There are hackers among us

Showcase promotes Mr. Robot by hijacking outdoor screens and promos for other TV shows.

The folks at Showcase can thank Julian Assange for creating a global appetite for, and interest in, drilling down in cyberspace.

For the series premiere of Mr. Robot, the channel has been running a cross-platform media campaign inspired to grab eyes and hone in on fears about cyber-hacking. The channel has planned numerous shock-driven executions to pair the series’ issues with real life concerns ahead of its Sept. 4 premiere. The cyber-thriller follows a young online-engineer who crosses paths with an underground hacktivist group whose leader (played by Christian Slater) wants the engineer’s help in bringing down a powerful multinational company.

The national campaign is aimed at the channel’s 25- to 54-year-old target demographic with specific activations focusing on a younger demo. The media mix includes  OOH, cinema and on-air promotions. On-air promos began airing in August across Shaw Media channels, with a primetime focus today and tomorrow.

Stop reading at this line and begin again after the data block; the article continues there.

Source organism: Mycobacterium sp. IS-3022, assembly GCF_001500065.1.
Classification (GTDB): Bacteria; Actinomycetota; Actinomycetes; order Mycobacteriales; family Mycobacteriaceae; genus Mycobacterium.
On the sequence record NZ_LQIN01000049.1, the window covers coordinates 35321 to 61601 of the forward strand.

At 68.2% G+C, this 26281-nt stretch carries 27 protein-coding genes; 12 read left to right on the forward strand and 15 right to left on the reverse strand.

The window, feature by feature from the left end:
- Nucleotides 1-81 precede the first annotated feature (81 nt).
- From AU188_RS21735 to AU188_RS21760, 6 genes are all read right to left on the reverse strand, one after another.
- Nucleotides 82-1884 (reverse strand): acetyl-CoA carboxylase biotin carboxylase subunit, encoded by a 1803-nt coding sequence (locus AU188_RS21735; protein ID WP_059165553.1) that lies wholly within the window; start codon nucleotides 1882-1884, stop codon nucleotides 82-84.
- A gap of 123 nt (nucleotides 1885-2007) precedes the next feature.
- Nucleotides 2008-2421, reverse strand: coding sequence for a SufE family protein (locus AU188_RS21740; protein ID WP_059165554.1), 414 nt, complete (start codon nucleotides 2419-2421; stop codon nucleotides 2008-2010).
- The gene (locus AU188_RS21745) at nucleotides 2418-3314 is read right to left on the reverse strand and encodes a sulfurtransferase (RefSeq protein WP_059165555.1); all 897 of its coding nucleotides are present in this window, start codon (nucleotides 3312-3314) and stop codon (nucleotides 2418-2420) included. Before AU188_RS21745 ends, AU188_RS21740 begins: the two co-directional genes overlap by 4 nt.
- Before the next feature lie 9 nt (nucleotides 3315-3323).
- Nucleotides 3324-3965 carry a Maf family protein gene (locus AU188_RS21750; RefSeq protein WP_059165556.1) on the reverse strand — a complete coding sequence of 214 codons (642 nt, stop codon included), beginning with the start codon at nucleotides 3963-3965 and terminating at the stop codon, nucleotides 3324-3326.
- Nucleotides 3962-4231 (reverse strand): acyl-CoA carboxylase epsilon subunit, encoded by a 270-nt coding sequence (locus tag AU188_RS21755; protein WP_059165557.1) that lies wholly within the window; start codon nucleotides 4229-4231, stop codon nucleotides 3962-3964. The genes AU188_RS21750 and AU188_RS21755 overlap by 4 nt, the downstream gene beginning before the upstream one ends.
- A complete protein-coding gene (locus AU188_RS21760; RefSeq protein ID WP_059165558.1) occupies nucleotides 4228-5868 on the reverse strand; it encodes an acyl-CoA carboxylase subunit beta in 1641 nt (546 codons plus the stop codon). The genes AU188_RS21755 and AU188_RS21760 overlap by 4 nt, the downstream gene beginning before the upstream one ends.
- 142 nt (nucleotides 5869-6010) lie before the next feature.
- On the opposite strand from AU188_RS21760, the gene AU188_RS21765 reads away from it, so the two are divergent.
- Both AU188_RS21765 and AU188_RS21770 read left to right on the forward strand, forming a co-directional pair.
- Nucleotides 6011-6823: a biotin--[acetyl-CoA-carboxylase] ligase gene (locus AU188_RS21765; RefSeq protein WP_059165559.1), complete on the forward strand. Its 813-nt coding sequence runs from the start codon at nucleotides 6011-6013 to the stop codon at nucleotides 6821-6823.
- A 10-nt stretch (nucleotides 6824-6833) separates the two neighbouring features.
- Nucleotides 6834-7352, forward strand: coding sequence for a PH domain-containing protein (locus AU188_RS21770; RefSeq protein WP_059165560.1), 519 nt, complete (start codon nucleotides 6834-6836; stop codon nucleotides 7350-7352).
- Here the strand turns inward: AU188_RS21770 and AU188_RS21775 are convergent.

Creative and media for the campaign was developed in-house.

The cyber genre, which tends to skew younger, has also inspired Showcase to execute a Fan Expo activation (with an appearance and autograph-signing by show starrer, Christian Slater, film posters and black Mr. Robot hoodie giveaways).

Pre-launch publicity has focused on a series of stunts in high-visibility locations like the Yonge and Dundas Square where a simultaneous digital interruption takes place across five digital boards every hour. One example is of a member of the series’ “fsociety” of hactivists, a network of underground hackers that are led by Christian Slater’s character, appearing to hack into a regular TV promo. Showcase timed the interruption to happen across all its channels at the same time to make it appear like viewers TVs have been hacked. Similarly, the stunt is part of the pre-roll that is being rolled out in cinemas in the GTA.

OOH executions for the GTA include posters in 60 locations promoting E-Corp, the fictional company alongside images of Mr. Robot. Additional creative is also running across bus kings and streecars.

Post-launch promos are developed around forthcoming episodes with online promos aimed at both a wider audience and also targeting the online community of gamers.

Mr. Robot was also part of Showcase’s strategy to roll out three of its fall season shows ahead of their premiere dates to give viewers access to the first episode across 13 platforms in advance of the television premiere. The other two shows were Lost Girl and Continuum.

From Media in Canada